The Broad Beech Fern is a perennial fern that grows to be approximately 50 cm tall. The leaves (fronds) are green and triangular shaped, and as wide or wider than they are long. The individual leaves (leaflets) that make each fern frond are usually arranged opposite to each other on either side of the main frond stem, but not always. This fern is special in that the leaflets that make up the frond are directly attached to the main frond stem by leaf tissue, rather than a smaller stem of their own. This trait is referred to as a “winged rachis” (meaning “winged” main frond stem). Fronds grow from an underground horizontal stem called a rhizome. The Broad Beech Fern is distinguishable from other fern species in Canada by the leafy edging around the main stem (winged rachis) attaching to each leaflet.
Habitat and Biology:
The Broad Beech Fern is found only in North America, and within Canada it occurs in southern Quebec and southern Ontario. There have been 71 recorded occurrences of the Broad Beech Fern in Ontario, but only 21 of those have been within the last 20 years. The only place this fern can be found in The Land Between is in the remaining forested patches in southern Muskoka.
It is primarily associated with undisturbed, well shaded forests dominated by Maple and Beech, and prefers moist, moderately acidic, nutrient-rich soils. These locations are mainly forests in low lying areas like valleys and swamps. Broad Beech Ferns reproduce sexually in the late summer by releasing spores into the air, or asexually by growing new ferns out of an underground stem. Young fronds, or fiddleheads, surface in May.
Conservation and recovery strategies:
The Broad Beech Fern has been included as a secondary conservation target in the Conservation Action Plans of several regions where it occurs. Measures such as public outreach and habitat restoration are expected to indirectly benefit the Broad Beech Fern. Best Management Practices for the Broad Beech Fern on crown land include maintaining an undisturbed canopy and minimizing soil disturbance. These have been developed and outlined in the Forest Management Guide for Conserving Biodiversity at the Stand and Site Scales.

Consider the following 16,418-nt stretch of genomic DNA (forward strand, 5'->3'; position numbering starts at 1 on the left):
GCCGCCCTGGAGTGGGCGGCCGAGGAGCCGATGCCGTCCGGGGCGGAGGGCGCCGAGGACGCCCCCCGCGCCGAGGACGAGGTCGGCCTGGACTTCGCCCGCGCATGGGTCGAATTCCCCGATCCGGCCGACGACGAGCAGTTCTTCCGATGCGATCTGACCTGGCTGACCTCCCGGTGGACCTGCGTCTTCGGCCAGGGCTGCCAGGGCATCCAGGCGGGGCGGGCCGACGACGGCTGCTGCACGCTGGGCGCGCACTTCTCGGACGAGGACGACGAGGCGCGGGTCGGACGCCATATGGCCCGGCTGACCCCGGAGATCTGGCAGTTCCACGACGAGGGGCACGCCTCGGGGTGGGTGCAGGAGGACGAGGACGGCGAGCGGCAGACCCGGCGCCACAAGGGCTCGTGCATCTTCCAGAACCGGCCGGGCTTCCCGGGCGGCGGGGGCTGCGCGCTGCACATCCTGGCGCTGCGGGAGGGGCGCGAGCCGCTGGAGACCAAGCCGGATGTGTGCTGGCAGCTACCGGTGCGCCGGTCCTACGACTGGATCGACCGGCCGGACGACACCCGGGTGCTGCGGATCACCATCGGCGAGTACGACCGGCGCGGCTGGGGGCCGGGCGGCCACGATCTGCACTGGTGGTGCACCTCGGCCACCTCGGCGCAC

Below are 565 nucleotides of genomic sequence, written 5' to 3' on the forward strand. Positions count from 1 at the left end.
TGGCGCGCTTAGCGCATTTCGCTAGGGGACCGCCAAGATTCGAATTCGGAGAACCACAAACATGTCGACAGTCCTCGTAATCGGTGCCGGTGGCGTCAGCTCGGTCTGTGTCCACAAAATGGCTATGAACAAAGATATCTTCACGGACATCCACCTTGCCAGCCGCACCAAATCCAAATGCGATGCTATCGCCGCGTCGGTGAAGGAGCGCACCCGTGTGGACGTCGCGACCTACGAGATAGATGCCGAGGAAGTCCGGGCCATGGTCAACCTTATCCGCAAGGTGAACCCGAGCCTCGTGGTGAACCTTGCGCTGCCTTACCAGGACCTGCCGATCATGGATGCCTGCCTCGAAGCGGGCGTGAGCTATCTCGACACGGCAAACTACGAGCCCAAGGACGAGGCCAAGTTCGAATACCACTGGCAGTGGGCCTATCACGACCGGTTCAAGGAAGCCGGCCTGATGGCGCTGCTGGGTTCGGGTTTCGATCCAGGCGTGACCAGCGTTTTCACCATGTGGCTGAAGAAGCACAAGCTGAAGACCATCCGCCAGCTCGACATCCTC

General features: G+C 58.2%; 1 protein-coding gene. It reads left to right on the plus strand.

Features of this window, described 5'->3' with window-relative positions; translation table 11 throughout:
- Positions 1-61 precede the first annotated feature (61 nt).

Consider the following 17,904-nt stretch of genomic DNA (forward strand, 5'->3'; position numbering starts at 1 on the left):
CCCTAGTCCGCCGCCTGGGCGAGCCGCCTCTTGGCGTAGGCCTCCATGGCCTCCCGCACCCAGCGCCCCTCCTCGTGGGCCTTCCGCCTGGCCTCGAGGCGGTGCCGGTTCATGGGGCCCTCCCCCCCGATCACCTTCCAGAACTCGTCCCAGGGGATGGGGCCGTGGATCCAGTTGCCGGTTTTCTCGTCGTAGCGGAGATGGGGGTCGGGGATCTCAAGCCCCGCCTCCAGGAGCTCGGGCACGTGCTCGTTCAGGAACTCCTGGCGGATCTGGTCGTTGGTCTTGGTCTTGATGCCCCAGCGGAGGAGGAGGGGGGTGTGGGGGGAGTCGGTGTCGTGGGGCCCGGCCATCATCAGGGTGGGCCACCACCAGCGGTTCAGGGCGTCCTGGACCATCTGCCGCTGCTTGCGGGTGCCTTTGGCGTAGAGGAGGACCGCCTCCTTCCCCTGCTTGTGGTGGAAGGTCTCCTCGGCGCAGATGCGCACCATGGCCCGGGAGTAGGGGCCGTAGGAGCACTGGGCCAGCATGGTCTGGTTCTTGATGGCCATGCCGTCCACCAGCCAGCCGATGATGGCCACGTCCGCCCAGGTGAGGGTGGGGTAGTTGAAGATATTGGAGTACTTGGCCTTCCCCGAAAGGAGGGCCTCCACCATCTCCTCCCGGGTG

Why You Should Care:
- Species listed as “Special Concern” such as the Broad Beech Fern are species that are not yet threatened with extirpation or extinction and still have a good chance of recovery. Now is the time to take the necessary steps to prevent this species from further impact or decline.
- A decline or loss of any species is a tragedy, but the Broad Beech fern is one of only 114 species of fern found in Canada, and one of only 75 found in Ontario.
Government of Ontario. 2014. Broad beech fern. Retrieved from: https://www.ontario.ca/page/broad-beech-fern
Government of Canada. 2021. Broad Beech Fern (Phegopteris hexagonoptera). Retrieved from: https://species-registry.canada.ca/index-en.html#/species/244-435
Georgian Bay Biosphere. N.d. Species at Risk Database: Broad Beech Fern. Retrieved from: https://www.gbbr.ca/species-at-risk/broad-beech-fern/
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